Brian Leiter, an influential law professor at the University of Chicago Law School, says:

[S]tudents requesting [Laycock’s] e-mails are engaged in harassment and intimidation that infringe upon his academic freedom. Cut it out, kids! No good will come of this kind of mischief. (You also won’t succeed in stifling Prof. Laycock, so you’re also wasting your time. Try talking to him! He’s not that scary.)”

Professor Stephen Bainbridge of the UCLA School of Law notes:

You don’t start a dialogue with FOIA requests. This is a blatant effort at deterring public participation by anyone who does not hew 100% to the most radical version of the gay rights movement.”

Walter Olson chimes in:

It’s simply a matter of trying to arm-twist a tenured, well-recognized scholar who takes a position that the Forces of Unanimity consider wrong.”

Dahlia Lithwick at Slate points out: “[W]e should be careful about throwing around disingenuous terms like “dialogue” and “transparency” and “conversation” when we are really attempting to lecture and embarrass and chill.”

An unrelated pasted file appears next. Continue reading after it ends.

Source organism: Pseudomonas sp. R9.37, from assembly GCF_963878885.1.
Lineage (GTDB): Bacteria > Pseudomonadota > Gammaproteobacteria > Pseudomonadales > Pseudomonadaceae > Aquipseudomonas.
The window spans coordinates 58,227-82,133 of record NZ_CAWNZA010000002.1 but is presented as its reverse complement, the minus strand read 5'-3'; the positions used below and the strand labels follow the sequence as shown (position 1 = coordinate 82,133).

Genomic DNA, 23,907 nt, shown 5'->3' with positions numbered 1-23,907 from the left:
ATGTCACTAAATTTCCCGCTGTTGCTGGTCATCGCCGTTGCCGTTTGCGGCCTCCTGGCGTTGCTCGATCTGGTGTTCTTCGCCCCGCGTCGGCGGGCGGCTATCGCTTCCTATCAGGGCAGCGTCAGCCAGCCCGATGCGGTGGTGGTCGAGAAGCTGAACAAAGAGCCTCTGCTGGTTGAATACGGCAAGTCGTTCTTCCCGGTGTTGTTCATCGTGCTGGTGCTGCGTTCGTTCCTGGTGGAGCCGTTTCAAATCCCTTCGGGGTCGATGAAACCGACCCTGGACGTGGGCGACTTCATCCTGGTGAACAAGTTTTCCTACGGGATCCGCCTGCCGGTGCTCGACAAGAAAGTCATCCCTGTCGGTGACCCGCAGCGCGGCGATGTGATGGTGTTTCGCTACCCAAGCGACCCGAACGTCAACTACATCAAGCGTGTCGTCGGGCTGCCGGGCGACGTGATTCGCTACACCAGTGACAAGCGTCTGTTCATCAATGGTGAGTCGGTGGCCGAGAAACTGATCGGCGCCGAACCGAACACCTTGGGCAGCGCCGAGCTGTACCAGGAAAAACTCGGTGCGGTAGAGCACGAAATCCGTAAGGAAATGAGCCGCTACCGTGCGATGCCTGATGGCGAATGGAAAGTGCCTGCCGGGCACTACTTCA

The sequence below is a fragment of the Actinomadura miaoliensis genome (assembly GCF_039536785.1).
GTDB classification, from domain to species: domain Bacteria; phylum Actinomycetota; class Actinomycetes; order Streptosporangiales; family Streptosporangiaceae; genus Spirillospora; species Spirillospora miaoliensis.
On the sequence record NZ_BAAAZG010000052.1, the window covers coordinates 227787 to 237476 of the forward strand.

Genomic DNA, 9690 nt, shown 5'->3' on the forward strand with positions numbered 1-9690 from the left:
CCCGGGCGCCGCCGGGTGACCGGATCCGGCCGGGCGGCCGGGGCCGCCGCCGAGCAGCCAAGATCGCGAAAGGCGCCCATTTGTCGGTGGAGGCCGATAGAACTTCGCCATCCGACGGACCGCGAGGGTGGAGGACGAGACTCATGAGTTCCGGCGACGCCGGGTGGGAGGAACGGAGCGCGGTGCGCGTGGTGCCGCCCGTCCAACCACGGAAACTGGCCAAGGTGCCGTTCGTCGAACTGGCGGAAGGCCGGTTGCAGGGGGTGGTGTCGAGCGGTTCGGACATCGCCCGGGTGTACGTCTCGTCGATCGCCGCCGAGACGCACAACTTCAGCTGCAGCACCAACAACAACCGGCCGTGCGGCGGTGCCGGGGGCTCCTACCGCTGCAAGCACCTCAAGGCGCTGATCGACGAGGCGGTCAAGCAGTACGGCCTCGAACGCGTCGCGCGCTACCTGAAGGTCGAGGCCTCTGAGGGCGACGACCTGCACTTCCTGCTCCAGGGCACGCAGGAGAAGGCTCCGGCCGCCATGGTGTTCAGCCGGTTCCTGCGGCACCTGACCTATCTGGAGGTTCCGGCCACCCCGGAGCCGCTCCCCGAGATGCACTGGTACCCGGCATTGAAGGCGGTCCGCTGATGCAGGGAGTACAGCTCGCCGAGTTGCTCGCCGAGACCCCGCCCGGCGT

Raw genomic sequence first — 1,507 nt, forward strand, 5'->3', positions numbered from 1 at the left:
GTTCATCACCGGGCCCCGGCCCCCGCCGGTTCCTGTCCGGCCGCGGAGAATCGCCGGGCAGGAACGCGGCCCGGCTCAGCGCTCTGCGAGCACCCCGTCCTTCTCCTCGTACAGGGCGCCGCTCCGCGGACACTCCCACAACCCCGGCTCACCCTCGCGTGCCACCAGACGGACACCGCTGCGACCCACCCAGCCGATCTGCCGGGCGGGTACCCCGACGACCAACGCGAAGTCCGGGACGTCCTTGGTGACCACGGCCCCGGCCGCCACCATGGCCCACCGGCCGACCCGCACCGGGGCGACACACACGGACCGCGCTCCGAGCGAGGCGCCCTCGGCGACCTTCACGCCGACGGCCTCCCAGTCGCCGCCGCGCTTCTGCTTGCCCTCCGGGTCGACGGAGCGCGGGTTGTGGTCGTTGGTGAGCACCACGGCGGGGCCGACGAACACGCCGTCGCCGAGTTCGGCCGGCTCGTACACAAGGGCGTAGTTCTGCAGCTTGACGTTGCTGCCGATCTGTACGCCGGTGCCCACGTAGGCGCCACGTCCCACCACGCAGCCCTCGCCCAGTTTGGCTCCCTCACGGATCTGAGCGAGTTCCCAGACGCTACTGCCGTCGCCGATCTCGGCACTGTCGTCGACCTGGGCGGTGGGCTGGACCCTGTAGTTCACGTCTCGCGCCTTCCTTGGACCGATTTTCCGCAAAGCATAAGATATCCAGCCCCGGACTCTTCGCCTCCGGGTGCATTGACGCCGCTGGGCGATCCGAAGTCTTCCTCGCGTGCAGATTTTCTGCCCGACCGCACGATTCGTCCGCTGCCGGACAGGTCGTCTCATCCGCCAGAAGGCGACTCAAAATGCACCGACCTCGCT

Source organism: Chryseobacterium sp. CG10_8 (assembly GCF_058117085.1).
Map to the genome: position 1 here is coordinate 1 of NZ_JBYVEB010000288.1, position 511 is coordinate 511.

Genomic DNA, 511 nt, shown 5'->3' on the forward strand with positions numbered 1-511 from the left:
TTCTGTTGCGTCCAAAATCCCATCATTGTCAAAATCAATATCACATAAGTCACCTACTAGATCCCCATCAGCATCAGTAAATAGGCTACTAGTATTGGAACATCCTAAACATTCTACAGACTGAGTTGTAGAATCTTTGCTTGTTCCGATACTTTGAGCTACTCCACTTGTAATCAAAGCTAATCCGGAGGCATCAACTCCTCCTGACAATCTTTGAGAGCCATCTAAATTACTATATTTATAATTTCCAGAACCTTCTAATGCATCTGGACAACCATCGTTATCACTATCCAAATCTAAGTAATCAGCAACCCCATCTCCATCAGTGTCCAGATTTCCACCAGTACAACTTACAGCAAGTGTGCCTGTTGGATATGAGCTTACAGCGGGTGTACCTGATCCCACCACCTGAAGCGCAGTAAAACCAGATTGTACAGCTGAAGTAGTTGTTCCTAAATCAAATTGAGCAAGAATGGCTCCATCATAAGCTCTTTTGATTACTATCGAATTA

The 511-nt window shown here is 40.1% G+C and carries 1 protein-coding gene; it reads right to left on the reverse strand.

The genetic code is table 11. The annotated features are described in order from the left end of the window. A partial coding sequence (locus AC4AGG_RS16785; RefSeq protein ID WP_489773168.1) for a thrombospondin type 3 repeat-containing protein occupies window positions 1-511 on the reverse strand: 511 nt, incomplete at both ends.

What unites this opposition is a recognition the civil liberties are important. People are (and should be) upset with the UVA students for abusing a respected public university system in their attempt to move public life in the United States one step closer to a totalitarian system, in which dissent is not permitted and disagreement is not authorized.

In their letter, Lewis and Montenegro write: “As leaders on the UVA campus, we strongly believe in engaging in dialogue … .” Baloney. Professor Laycock said he would welcome such a dialogue. Yet there was no dialogue, only an “open letter” and a FOIA request. Who sends a “letter” instead of walking across campus to express one’s concerns to Professor Laycock? People without the fortitude to have their beliefs challenged, or people who know their ideas would lose on intellectual and constitutional merit, and would rather force others to adopt them through naming and shaming.